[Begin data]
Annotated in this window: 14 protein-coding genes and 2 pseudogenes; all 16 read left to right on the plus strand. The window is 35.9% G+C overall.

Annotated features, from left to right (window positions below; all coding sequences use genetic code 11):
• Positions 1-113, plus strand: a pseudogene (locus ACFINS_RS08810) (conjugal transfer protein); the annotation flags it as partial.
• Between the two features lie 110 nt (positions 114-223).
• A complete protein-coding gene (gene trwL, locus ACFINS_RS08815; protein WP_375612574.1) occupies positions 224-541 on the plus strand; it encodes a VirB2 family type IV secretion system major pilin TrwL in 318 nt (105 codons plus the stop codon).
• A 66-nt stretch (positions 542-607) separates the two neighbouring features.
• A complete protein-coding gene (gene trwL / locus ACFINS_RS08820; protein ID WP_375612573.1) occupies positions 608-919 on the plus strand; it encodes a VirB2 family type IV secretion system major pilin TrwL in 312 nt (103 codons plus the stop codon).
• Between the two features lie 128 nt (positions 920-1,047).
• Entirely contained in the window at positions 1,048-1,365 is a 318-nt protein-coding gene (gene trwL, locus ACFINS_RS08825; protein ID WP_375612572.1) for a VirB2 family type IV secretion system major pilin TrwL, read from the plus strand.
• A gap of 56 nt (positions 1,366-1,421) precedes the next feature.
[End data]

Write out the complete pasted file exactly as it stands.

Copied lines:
Annotated in this window: 14 protein-coding genes and 2 pseudogenes; all 16 read left to right on the plus strand. The window is 35.9% G+C overall.

Annotated features, from left to right (window positions below; all coding sequences use genetic code 11):
• Positions 1-113, plus strand: a pseudogene (locus ACFINS_RS08810) (conjugal transfer protein); the annotation flags it as partial.
• Between the two features lie 110 nt (positions 114-223).
• A complete protein-coding gene (gene trwL, locus ACFINS_RS08815; protein WP_375612574.1) occupies positions 224-541 on the plus strand; it encodes a VirB2 family type IV secretion system major pilin TrwL in 318 nt (105 codons plus the stop codon).
• A 66-nt stretch (positions 542-607) separates the two neighbouring features.
• A complete protein-coding gene (gene trwL / locus ACFINS_RS08820; protein ID WP_375612573.1) occupies positions 608-919 on the plus strand; it encodes a VirB2 family type IV secretion system major pilin TrwL in 312 nt (103 codons plus the stop codon).
• Between the two features lie 128 nt (positions 920-1,047).
• Entirely contained in the window at positions 1,048-1,365 is a 318-nt protein-coding gene (gene trwL, locus ACFINS_RS08825; protein ID WP_375612572.1) for a VirB2 family type IV secretion system major pilin TrwL, read from the plus strand.
• A gap of 56 nt (positions 1,366-1,421) precedes the next feature.